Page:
House Judiciary Committee Chairman Jerrold Nadler (D-N.Y.) said Sunday that his committee will call Attorney General William Barr to testify over “very concerning discrepancies and final decision making” at the Justice Department over special counsel Robert Mueller’s report.
“In light of the very concerning discrepancies and final decision making at the Justice Department following the Special Counsel report, where Mueller did not exonerate the President, we will be calling Attorney General Barr in to testify before @HouseJudiciary in the near future,” Nadler tweeted Sunday.
Barr wrote in the letter Sunday that the DOJ will spend the coming days identifying information in the Mueller report that cannot be publicly released, such as grand jury information and evidence from investigations that have to be referred to other offices, before making further decisions on how much of Mueller’s report can be released.
The self-sabotager-in-chief will find a way to make this more complicated for himself
A reluctant sigh of relief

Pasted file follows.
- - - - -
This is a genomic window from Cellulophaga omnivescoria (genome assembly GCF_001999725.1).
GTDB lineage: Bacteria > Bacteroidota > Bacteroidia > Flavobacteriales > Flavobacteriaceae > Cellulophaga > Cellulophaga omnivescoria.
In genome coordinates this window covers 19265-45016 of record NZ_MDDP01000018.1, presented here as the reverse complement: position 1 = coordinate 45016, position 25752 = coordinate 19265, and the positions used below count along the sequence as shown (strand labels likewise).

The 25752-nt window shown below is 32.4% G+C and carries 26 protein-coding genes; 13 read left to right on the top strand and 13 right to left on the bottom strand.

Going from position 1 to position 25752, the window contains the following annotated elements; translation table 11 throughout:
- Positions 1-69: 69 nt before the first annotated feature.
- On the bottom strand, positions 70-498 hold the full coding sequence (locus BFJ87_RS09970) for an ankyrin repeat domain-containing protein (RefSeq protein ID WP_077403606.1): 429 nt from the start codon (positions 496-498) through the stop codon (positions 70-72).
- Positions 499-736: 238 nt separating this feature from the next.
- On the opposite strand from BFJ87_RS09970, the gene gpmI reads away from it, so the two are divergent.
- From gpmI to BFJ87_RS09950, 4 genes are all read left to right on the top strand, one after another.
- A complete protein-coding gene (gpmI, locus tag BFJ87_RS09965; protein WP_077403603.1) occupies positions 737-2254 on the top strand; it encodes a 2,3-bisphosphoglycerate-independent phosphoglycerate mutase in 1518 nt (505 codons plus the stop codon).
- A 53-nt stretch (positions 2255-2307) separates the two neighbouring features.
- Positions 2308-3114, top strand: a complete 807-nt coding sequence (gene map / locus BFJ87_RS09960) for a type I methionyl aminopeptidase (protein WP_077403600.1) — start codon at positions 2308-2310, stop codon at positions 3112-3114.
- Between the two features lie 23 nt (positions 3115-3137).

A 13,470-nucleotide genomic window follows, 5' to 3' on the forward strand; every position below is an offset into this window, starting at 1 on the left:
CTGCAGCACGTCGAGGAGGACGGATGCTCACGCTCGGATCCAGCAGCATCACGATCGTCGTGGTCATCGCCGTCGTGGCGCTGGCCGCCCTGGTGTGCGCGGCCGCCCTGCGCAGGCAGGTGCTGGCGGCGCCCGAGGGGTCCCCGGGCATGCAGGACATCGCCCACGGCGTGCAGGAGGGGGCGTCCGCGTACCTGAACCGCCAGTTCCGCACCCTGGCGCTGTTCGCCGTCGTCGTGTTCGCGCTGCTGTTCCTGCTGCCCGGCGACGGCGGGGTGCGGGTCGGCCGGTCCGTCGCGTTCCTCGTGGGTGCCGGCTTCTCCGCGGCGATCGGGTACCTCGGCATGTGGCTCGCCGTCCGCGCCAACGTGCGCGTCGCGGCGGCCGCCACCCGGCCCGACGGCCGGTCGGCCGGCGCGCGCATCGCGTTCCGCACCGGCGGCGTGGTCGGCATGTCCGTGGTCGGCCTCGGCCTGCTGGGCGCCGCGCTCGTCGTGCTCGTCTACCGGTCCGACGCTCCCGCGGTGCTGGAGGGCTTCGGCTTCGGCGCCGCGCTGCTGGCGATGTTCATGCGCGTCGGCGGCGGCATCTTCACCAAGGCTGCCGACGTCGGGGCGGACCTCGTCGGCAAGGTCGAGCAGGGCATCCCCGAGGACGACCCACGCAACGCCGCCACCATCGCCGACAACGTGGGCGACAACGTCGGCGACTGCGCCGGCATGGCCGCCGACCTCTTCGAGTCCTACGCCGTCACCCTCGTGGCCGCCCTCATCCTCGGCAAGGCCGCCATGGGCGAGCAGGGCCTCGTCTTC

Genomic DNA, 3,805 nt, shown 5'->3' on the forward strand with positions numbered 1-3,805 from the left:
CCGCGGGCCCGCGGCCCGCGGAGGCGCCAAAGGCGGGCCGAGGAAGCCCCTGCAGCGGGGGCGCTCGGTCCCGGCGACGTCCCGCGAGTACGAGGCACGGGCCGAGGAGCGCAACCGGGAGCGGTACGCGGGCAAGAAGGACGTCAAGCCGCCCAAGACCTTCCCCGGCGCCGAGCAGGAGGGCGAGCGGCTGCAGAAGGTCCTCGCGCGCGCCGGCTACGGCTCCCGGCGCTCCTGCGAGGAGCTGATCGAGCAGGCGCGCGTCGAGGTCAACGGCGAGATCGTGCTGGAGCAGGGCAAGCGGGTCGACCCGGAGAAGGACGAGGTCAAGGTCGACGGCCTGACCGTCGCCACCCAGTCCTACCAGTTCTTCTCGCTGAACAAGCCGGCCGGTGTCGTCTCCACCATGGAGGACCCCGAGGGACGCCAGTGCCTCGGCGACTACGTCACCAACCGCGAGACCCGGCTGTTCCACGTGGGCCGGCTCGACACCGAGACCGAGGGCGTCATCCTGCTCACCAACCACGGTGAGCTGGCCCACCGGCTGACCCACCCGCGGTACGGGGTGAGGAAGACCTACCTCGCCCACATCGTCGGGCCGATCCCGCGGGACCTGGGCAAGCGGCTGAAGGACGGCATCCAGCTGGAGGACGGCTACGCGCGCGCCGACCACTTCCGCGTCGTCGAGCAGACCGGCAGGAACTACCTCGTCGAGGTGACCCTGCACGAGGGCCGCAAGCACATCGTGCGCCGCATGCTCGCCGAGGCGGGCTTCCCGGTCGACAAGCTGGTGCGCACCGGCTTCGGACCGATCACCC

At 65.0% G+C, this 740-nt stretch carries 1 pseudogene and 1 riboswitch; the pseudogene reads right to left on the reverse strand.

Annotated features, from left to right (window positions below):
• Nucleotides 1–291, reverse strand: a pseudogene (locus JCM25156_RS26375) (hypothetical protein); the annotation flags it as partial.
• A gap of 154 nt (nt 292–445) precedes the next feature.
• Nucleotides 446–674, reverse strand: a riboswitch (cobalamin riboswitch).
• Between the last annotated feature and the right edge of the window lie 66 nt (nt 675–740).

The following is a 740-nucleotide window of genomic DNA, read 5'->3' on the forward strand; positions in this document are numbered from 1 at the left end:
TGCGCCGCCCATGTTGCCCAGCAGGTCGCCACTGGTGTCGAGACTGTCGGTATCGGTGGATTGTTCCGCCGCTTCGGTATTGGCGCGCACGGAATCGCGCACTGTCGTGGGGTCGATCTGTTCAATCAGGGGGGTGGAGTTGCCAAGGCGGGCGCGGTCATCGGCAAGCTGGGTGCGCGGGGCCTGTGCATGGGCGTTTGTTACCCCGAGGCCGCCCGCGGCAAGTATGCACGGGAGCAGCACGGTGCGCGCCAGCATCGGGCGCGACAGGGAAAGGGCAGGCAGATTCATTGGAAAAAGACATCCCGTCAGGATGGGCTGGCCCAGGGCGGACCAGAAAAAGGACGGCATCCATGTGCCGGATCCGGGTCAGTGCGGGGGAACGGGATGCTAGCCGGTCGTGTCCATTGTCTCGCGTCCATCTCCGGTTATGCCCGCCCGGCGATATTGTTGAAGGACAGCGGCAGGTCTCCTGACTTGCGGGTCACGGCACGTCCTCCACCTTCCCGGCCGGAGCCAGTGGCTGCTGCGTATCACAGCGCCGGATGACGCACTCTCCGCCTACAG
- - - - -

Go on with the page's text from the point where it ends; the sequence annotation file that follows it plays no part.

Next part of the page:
Some wise words of caution on what we know
But crucially, Mueller reported that his investigation “did not establish that members of the Trump campaign conspired or coordinated with the Russian government in its election interference activities,” whether expressly or tacitly. To use the popular cable-news vernacular, Mueller did not establish “collusion.” (Never mind that collusion is not a legal term, and that the special counsel’s mission was to investigate “links and/or coordination” with the Russians.)
Trump’s triumphant supporters notwithstanding, we don’t yet know what that means. When prosecutors say that an investigation “did not establish” something, that doesn’t mean that they concluded it didn’t happen, or even that they don’t believe it happened. It means that the investigation didn’t produce enough information to prove that it happened. Without seeing Mueller’s full report, we don’t know whether this is a firm conclusion about lack of coordination or a frank admission of insufficient evidence. The difference is meaningful, both as a matter of history and because it might determine how much further Democrats in Congress are willing to push committee investigations of the matter.
Not in a chatty mood, surprisingly
Thank you, Ivanka
Yes, Trump is deeply concerned about the dignity of the office
This doesn’t seem like an unreasonable decision, based on what we know at the moment
What are you trying to say, Sean?
A reasonable request
A lot of Democrats sound like they’re spinning right now
He’s previously been so calm about this
The investigation was always a sideshow for the candidates running to replace Trump
Actually, the current Democratic message has very little to do with Russia